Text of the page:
Burebista's empire collapsed. Archaeological sites yielding painted ceramics and other artefacts of Dacian provenance suggest that Dacian groups settled among the local Celts in the region of the rivers Bodrog and Nitra; the spread of the "Púchov culture", associated with the Celtic Cotini, shows that the bearers of that culture started a northward expansion during the same period. The Romans and the Germanic tribes launched their first invasions against the territories along the Middle Danube in the last decade of the 1st century BC. Roman legions crossed the Danube near Bratislava under the command of Tiberius to fight against the Germanic Quadi in 6 AD, but the local tribes' rebellion in Pannonia forced the Romans to return. Taking advantage of internal strifes, the Romans settled a group of Quadi in the lowlands along the Danube between the rivers Morava and Váh in 21, making Vannius their king; the Germans lived in rectangular houses, rather than square ones, cremated their dead, placing the ashes in an urn.
Although the Danube formed the frontier between the Roman Empire and the "Barbaricum", the Romans built small outposts along the left bank of the Danube, for instance, at Iža and Devín. During the same period, the Germanic tribes were expanding to the north along the rivers Hron, Ipeľ and Nitra. Roman troops crossed the Danube several times during the Marcomannic Wars between 160 and 180. Emperor Marcus Aurelius accomplished the first chapter of his Meditations during a campaign against the Quadi in the region of the Hron River in 172; the "Miracle of the Rain" – a storm which saved an exhausted Roman army – occurred in the land north of the Danube in 173. Roman troops crossed the Danube for the last time in 374, during Emperor Valentinian I's campaign against the Quadi who had allied with the Sarmatians and invaded the Roman province of Pannonia. In the 4th century AD, the Roman Empire could no longer resist the attacks by the neighboring peoples; the empire's frontier started to collapse along the Danube in the 370s.
The development of the Hunnic Empire in the Eurasian Steppes forced large groups of Germanic peoples, including the Quadi and the Vandals, to leave their homelands by the Middle Danube and along the upper course of the river Tisza in the early 5th century. Their lands were occupied by the Heruli, Scirii and other Germanic peoples. However, the Carpathian Basin was dominated by the nomadic Huns from the early 5th century and the Germanic peoples became subjects to Attila the Hun. Disputes among Attila's sons caused the disintegration of his empire shortly after his death in 453; the Germanic peoples either left the Carpathian Basin. Warriors' graves from the next century yielded large number of swords, arrow heads and other weapons. Other archaeological finds, including a glass beaker from Zohor, shows that the local inhabitants had close contacts with the Frankish Empire and Scandinavia. Regarding the early history of Slavs, Slavic texts or a record written by a Slav dating from before the late 9th century are not known.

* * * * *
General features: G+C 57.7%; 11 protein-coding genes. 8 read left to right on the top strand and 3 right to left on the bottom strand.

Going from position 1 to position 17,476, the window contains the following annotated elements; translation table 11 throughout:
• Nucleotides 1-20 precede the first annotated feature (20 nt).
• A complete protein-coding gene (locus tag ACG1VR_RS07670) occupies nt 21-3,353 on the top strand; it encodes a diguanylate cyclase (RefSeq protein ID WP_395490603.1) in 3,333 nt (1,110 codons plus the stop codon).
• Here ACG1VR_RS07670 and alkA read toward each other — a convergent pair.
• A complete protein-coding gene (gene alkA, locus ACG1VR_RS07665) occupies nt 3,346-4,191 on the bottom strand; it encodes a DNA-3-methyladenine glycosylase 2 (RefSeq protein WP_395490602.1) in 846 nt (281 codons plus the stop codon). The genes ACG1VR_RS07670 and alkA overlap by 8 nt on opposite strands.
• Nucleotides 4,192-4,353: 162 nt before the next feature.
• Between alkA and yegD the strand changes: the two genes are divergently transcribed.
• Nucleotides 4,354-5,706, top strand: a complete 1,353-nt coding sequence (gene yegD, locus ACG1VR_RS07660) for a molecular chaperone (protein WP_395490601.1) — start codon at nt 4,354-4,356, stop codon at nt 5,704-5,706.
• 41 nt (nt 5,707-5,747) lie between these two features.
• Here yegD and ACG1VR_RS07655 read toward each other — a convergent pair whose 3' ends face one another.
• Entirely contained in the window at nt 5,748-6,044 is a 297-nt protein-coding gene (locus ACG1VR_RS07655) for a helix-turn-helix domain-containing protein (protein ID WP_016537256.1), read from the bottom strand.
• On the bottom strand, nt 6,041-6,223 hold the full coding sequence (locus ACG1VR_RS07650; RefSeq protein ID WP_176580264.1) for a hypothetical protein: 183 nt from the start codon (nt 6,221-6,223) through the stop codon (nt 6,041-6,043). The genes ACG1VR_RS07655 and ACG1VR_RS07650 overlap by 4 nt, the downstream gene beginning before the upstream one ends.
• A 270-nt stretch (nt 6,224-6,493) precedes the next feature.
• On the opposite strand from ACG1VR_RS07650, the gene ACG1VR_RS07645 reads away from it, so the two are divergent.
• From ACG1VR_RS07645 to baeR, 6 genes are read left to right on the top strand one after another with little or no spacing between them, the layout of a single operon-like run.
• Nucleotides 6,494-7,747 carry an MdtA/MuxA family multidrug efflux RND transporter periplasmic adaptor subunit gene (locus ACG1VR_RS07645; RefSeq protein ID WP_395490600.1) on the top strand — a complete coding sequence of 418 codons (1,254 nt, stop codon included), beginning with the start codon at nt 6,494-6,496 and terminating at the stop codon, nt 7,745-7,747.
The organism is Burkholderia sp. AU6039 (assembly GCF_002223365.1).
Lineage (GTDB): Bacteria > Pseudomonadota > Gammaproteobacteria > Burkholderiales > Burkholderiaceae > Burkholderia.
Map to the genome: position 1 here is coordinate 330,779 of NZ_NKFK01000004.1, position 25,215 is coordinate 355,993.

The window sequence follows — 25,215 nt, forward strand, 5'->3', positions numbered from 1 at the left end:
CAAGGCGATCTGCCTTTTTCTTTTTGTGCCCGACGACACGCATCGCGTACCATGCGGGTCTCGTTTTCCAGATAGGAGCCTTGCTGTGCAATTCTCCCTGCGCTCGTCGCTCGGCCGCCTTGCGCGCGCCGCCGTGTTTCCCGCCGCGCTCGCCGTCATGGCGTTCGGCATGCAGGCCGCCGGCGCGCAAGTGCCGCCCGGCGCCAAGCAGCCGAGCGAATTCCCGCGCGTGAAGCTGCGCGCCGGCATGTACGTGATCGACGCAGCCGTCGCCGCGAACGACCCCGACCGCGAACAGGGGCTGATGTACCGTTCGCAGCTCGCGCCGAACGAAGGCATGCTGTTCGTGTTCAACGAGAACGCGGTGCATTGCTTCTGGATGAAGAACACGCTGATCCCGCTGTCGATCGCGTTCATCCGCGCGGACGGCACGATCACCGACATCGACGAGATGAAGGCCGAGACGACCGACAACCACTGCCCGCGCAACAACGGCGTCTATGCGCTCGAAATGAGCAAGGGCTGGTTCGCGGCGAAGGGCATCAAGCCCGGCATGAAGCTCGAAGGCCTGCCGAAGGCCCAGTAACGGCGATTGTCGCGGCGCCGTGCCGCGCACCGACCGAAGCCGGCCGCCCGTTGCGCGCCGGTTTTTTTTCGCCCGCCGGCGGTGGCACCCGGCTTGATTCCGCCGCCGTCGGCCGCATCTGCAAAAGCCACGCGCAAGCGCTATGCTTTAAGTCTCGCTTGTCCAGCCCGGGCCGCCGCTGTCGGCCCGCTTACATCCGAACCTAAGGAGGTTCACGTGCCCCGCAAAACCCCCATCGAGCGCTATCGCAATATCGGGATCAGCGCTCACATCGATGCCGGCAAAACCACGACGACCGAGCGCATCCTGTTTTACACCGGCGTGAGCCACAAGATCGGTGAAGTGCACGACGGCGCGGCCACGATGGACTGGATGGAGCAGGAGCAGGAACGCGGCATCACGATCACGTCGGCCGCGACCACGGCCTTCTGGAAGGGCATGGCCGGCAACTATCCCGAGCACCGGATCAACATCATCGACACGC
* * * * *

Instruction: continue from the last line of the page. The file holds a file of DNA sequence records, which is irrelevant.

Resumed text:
The foreign sources about Slavs are inconsistent. According to a scholarly theory, the first Slavic groups settled in the eastern region of present-day Slovakia in the 4th century; the 6th-century Byzantine historian Jordanes wrote that the funeral feast at Attila's burial was called strava. Scholars who identify that word as a Slavic expression say that Jordanes' report proves tha
Belgium the Kingdom of Belgium, is a country in Western Europe. It is bordered by the Netherlands to the north, Germany to the east, Luxembourg to the southeast, France to the southwest, the North Sea to the northwest, it has a population of more than 11.4 million. The capital and largest city is Brussels; the sovereign state is a federal constitutional monarchy with a parliamentary system. Its institutional organisation is structured on both regional and linguistic grounds, it is divided into three autonomous regions: Flanders in the north, Wallonia in the south, the Brussels-Capital Region. Brussels is the smallest and most densely populated region, as well as the richest region in terms of GDP per capita. Belgium is home to two main linguistic groups or Communities: the Dutch-speaking Flemish Community, which constitutes about 59 percent of the population, the French-speaking Community, which comprises about 40 percent of all Belgians. A small German-speaking Community, numbering around one percent, exists in the East Cantons.
The Brussels-Capital Region is bilingual, although French is the dominant language. Belgium's linguistic diversity and related political conflicts are reflected in its political history and complex system of governance, made up of six different governments. Belgium was part of an area known as the Low Countries, a somewhat larger region than the current Benelux group of states that included parts of northern France and western Germany, its name is derived after the Roman province of Gallia Belgica. From the end of the Middle Ages until the 17th century, the area of Belgium was a prosperous and cosmopolitan centre of commerce and culture. Between the 16th and early 19th centuries, Belgium served as the battleground between many European powers, earning the moniker the "Battlefield of Europe", a reputation strengthened by both world wars; the country emerged in 1830 following the Belgian Revolution. Belgium participated in the Industrial Revolution and, during the course of the 20th century, possessed a number of colonies in Africa.